Showing posts from March, 2011

Aurora Regency Welcome To Spring Blog Contest!

As some of you know, I'm also the managing editor of Aurora Regency/Aurora Regency Historicals.  Aurora is running a Spring Blog contest, where readers can win downloads of Aurora books.  On this blog, one lucky reader (or more if the contest warrants it) can win a free Aurora book from any author they want!  Here's what you do--

First, add as a follower to the Aurora Regency blog at

Then, comment on the Spring Blog Contest post there --

Then, comment in this thread. 

If you do all three, you'll be eligible to win a free download from me and be registered to win a prize package of FIVE Aurora books from FIVE different authors on the Aurora blog!  Sounds easy, yes?  And, to make everything more...Spring-y, you can enter every participating Aurora author's contest.  Just once per blog, of course, but still...

Links to the participating authors…

The End of an Era

Yep. The end of one of MY eras.

My last contracted e-book comes out from Aspen Mountain Press this month.  The Vampire Covenants, a trilogy I began with co-author Rob Graham, concludes with Defying the Covenants on March 21, 2011. Although Rob and I co-wrote the first two books, the final book is all mine.  I wrote it by myself, which seems fitting as it's the last one.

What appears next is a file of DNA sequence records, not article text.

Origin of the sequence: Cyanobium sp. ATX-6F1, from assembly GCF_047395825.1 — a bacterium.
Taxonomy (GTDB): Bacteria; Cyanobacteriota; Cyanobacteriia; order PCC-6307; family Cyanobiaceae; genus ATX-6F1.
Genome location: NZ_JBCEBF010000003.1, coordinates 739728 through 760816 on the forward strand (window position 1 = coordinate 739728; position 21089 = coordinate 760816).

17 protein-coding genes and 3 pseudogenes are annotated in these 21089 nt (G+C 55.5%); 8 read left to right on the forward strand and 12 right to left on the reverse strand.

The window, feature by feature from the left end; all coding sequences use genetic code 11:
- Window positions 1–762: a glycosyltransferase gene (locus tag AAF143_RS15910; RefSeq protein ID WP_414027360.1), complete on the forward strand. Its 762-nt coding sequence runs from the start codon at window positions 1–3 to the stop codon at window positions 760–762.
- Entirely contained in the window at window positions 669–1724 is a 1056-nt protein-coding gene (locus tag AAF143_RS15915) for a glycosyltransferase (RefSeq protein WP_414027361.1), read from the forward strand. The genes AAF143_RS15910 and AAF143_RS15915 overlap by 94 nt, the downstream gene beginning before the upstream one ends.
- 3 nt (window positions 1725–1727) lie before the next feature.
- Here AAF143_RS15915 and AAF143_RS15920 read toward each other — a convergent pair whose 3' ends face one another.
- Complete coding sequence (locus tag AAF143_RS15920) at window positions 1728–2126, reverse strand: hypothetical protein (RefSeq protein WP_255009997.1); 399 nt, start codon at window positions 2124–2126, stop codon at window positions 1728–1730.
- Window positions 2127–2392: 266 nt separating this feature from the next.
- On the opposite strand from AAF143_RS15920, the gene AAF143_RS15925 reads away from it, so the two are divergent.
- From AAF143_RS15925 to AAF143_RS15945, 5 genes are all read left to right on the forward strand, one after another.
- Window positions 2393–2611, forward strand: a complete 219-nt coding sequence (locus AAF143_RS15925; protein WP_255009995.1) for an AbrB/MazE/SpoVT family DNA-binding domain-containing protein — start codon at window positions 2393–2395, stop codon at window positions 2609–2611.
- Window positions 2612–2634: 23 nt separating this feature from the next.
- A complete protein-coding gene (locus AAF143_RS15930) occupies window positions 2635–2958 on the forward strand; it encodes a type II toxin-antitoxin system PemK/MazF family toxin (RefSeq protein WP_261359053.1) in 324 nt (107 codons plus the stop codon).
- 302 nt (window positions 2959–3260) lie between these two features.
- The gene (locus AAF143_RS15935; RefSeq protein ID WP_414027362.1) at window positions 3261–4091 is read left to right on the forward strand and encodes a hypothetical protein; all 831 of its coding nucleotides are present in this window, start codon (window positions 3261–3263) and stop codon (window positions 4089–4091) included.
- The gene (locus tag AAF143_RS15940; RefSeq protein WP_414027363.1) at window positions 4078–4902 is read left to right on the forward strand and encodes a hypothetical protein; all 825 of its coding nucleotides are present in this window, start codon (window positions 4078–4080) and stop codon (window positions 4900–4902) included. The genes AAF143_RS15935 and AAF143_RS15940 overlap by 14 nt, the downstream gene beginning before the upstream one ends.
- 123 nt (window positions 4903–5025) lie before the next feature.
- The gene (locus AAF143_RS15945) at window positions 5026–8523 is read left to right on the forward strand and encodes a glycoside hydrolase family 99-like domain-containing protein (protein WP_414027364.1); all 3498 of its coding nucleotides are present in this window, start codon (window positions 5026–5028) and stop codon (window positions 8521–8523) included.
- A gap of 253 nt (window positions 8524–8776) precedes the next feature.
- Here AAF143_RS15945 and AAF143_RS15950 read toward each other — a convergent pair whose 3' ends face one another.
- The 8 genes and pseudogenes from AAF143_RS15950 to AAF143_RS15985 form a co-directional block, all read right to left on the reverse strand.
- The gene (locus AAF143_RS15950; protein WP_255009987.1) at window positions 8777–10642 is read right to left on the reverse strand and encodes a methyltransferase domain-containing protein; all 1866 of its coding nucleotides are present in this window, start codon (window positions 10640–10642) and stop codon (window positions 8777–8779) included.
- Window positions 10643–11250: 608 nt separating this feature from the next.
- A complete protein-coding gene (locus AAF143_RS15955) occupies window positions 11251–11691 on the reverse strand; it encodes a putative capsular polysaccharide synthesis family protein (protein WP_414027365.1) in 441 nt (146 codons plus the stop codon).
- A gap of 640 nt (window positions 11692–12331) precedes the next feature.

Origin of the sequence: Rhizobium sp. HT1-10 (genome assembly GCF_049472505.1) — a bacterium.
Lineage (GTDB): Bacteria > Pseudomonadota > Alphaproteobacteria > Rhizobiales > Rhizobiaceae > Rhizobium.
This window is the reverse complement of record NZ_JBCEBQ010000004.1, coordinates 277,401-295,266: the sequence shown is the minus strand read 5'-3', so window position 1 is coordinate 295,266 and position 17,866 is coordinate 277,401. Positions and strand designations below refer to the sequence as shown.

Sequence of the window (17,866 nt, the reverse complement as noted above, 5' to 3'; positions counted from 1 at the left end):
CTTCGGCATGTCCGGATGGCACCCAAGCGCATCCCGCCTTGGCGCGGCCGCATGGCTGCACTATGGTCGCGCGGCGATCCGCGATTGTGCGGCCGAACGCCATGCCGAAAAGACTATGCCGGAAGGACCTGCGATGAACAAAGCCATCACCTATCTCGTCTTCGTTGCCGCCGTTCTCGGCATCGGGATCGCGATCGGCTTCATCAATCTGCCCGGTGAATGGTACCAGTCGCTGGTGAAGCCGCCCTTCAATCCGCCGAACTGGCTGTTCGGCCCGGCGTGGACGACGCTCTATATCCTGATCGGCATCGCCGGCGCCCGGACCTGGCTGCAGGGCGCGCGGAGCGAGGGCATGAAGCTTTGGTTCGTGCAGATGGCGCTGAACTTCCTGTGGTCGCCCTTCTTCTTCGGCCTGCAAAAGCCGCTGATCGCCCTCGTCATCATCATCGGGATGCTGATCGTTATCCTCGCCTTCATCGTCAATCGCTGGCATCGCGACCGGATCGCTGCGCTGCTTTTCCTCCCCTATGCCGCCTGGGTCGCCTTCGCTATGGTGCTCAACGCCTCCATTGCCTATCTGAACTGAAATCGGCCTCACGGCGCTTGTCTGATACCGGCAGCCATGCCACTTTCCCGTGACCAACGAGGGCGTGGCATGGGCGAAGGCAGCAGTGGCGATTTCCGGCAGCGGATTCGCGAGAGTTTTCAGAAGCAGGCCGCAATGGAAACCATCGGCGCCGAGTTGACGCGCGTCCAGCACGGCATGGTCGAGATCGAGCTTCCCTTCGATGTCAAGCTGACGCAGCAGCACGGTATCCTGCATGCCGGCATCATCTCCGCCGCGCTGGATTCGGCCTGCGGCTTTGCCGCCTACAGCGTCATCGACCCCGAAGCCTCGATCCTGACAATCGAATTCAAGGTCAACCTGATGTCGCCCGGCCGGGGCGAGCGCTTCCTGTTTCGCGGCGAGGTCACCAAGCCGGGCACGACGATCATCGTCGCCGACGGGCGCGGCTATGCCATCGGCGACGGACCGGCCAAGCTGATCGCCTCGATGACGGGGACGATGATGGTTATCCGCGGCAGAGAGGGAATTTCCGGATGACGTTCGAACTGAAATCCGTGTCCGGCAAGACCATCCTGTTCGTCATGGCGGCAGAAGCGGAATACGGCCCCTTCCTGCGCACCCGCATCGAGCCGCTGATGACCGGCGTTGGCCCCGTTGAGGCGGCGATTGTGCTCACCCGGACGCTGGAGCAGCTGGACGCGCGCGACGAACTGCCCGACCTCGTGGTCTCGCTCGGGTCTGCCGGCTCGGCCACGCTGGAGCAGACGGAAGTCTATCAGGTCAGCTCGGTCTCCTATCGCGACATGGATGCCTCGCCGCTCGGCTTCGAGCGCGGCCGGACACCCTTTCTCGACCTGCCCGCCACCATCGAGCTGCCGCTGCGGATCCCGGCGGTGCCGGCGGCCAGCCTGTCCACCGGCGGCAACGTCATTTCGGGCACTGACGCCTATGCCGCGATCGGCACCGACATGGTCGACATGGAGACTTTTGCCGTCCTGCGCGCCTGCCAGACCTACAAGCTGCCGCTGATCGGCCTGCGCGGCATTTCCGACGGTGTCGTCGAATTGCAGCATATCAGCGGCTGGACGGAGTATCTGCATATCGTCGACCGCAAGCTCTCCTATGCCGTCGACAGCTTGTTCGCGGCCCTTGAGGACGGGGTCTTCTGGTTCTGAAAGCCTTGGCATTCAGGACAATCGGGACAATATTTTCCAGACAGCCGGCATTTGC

For some reason, this book was harder to write than the others.  I hemmed and hawed for a long time over the characters, the ultimate resolution of the plot (which changed drastically from what Rob and I had discussed) and how to bring the story to a final culmination.  I'm not used to writing 'final' in any of my stories. I always like to think that even if I never write another word in the world, the story somehow goes on.  The characters have amazing adventures without me, until they pass into the history of that world.  Then they gradually adapt, becoming first a memory, then a legend and finally a …

The Denouement and Narrative Pace

When you write serial stories like I do, the denouement can be the most difficult thing to accomplish.  The early books in the series have to resolve some facet of the plot while still perpetuating the overall main plot.  The final book has to tie up all the loose ends, including the subplots of the earlier books.  So getting to the resolution requires a lot of organization and planning.

Right now, I'm finishing up Theater of Cruelty.  As you know, I'm not an outliner.  I write by the seat of my pants save for one exception--I always know what the ultimate resolution of the plot is going to be before I ever write a word.  Other than that, I write organically.  Then, after the first draft is completed, I go through and outline the plot.  I usually set it out on long pieces of butcher paper, so I can have a linear chart above my desk that lets me see the plot points, the twists in it and ultimately, the resolution.

The reason I do this is to make sure I've addressed every s…